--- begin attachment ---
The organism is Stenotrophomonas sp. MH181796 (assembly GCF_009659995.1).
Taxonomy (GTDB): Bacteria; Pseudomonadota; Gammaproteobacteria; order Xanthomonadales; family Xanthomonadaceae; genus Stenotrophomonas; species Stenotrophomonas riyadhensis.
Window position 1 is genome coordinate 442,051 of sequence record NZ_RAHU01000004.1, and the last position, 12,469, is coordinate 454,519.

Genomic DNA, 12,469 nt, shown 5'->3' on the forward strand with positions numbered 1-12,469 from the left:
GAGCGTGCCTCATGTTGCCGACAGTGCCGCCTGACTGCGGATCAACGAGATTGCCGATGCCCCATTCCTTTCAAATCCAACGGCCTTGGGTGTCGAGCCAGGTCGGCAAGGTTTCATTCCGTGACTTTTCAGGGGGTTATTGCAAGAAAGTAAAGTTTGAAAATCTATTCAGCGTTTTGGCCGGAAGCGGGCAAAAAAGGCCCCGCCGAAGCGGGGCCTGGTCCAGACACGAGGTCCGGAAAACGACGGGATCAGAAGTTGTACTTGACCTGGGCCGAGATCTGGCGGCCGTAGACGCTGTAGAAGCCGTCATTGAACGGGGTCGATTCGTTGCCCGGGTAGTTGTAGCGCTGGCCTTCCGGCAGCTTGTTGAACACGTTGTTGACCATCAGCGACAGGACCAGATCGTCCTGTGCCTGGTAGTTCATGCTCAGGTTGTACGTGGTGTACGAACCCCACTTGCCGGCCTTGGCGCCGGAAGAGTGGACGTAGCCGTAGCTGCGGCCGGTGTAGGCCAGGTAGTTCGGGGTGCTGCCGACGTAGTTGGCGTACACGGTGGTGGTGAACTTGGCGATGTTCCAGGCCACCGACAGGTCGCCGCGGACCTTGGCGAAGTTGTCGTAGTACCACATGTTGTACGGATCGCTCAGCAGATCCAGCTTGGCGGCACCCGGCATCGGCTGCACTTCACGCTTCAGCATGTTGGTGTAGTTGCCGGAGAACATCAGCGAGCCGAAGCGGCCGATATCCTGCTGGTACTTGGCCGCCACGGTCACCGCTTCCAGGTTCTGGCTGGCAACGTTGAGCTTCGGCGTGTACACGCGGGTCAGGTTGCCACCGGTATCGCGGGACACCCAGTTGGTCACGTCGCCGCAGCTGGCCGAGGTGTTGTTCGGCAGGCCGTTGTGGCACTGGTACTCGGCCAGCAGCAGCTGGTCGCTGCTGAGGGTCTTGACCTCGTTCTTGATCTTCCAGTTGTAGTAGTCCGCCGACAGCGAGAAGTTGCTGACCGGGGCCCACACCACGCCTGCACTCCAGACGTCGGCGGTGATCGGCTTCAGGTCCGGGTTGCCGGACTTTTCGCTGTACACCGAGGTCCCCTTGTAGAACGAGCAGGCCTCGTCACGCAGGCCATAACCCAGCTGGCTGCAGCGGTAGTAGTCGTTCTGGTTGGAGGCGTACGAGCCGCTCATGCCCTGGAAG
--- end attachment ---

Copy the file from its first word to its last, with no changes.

The organism is Stenotrophomonas sp. MH181796 (assembly GCF_009659995.1).
Taxonomy (GTDB): Bacteria; Pseudomonadota; Gammaproteobacteria; order Xanthomonadales; family Xanthomonadaceae; genus Stenotrophomonas; species Stenotrophomonas riyadhensis.
Window position 1 is genome coordinate 442,051 of sequence record NZ_RAHU01000004.1, and the last position, 12,469, is coordinate 454,519.

Genomic DNA, 12,469 nt, shown 5'->3' on the forward strand with positions numbered 1-12,469 from the left:
GAGCGTGCCTCATGTTGCCGACAGTGCCGCCTGACTGCGGATCAACGAGATTGCCGATGCCCCATTCCTTTCAAATCCAACGGCCTTGGGTGTCGAGCCAGGTCGGCAAGGTTTCATTCCGTGACTTTTCAGGGGGTTATTGCAAGAAAGTAAAGTTTGAAAATCTATTCAGCGTTTTGGCCGGAAGCGGGCAAAAAAGGCCCCGCCGAAGCGGGGCCTGGTCCAGACACGAGGTCCGGAAAACGACGGGATCAGAAGTTGTACTTGACCTGGGCCGAGATCTGGCGGCCGTAGACGCTGTAGAAGCCGTCATTGAACGGGGTCGATTCGTTGCCCGGGTAGTTGTAGCGCTGGCCTTCCGGCAGCTTGTTGAACACGTTGTTGACCATCAGCGACAGGACCAGATCGTCCTGTGCCTGGTAGTTCATGCTCAGGTTGTACGTGGTGTACGAACCCCACTTGCCGGCCTTGGCGCCGGAAGAGTGGACGTAGCCGTAGCTGCGGCCGGTGTAGGCCAGGTAGTTCGGGGTGCTGCCGACGTAGTTGGCGTACACGGTGGTGGTGAACTTGGCGATGTTCCAGGCCACCGACAGGTCGCCGCGGACCTTGGCGAAGTTGTCGTAGTACCACATGTTGTACGGATCGCTCAGCAGATCCAGCTTGGCGGCACCCGGCATCGGCTGCACTTCACGCTTCAGCATGTTGGTGTAGTTGCCGGAGAACATCAGCGAGCCGAAGCGGCCGATATCCTGCTGGTACTTGGCCGCCACGGTCACCGCTTCCAGGTTCTGGCTGGCAACGTTGAGCTTCGGCGTGTACACGCGGGTCAGGTTGCCACCGGTATCGCGGGACACCCAGTTGGTCACGTCGCCGCAGCTGGCCGAGGTGTTGTTCGGCAGGCCGTTGTGGCACTGGTACTCGGCCAGCAGCAGCTGGTCGCTGCTGAGGGTCTTGACCTCGTTCTTGATCTTCCAGTTGTAGTAGTCCGCCGACAGCGAGAAGTTGCTGACCGGGGCCCACACCACGCCTGCACTCCAGACGTCGGCGGTGATCGGCTTCAGGTCCGGGTTGCCGGACTTTTCGCTGTACACCGAGGTCCCCTTGTAGAACGAGCAGGCCTCGTCACGCAGGCCATAACCCAGCTGGCTGCAGCGGTAGTAGTCGTTCTGGTTGGAGGCGTACGAGCCGCTCATGCCCTGGAAG